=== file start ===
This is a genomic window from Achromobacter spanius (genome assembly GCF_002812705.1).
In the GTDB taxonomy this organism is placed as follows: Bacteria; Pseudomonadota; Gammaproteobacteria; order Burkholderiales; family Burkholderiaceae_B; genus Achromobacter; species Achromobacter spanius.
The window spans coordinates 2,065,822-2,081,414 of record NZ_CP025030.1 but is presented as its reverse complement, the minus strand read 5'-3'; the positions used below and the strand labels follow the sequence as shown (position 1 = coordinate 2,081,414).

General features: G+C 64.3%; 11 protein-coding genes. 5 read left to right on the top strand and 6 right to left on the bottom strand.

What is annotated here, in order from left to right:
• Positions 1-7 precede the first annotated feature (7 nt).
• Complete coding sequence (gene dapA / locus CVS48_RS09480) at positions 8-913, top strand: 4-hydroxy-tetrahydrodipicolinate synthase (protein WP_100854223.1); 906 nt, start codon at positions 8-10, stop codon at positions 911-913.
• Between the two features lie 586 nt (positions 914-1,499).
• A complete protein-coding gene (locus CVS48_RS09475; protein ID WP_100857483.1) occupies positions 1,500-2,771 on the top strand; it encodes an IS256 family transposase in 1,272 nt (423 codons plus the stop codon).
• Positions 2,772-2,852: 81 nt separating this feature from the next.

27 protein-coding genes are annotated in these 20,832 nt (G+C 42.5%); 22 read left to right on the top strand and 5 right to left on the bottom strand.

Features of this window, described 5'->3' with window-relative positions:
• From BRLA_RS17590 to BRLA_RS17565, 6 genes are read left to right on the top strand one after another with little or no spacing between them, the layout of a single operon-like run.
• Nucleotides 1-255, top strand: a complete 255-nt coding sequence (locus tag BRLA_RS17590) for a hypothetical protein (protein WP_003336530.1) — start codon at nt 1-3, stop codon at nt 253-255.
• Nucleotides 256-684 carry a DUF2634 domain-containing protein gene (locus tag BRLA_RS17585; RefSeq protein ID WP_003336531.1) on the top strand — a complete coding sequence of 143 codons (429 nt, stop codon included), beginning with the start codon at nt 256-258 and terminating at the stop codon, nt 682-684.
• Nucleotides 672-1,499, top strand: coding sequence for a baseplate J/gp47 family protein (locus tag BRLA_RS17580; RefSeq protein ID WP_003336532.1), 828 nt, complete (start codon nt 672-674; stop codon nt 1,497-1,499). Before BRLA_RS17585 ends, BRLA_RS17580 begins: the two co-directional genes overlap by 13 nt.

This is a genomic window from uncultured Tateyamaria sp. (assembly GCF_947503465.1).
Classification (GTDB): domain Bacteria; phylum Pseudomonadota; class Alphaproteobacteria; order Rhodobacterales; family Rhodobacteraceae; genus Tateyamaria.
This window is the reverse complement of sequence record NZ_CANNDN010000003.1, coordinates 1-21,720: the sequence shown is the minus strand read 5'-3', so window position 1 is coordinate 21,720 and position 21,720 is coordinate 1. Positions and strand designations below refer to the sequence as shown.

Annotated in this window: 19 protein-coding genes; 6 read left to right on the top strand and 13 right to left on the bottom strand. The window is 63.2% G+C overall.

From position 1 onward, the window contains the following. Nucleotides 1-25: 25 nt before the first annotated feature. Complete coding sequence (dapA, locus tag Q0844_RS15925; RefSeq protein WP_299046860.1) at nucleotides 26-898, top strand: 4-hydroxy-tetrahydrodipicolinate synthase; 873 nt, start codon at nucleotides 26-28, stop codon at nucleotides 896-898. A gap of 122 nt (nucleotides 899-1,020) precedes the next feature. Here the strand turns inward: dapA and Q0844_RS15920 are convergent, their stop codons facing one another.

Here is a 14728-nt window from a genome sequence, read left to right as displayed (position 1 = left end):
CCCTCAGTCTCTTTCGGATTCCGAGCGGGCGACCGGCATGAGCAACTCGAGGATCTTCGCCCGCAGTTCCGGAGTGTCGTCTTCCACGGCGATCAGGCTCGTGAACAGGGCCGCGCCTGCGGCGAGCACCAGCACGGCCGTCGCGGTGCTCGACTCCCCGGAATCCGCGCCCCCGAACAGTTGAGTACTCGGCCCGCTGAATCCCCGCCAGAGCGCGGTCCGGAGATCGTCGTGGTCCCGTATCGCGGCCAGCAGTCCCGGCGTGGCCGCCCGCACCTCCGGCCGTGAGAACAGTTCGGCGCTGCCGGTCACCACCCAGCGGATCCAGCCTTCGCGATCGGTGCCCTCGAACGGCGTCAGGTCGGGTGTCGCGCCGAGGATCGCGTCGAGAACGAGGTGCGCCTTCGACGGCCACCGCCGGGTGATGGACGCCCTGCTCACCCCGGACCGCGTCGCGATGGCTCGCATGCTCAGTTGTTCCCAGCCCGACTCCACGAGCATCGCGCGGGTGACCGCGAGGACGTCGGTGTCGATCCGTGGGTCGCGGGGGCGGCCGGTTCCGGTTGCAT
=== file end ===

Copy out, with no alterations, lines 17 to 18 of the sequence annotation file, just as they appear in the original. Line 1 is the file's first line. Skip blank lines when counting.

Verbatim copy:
This is a genomic window from uncultured Tateyamaria sp. (assembly GCF_947503465.1).
Classification (GTDB): domain Bacteria; phylum Pseudomonadota; class Alphaproteobacteria; order Rhodobacterales; family Rhodobacteraceae; genus Tateyamaria.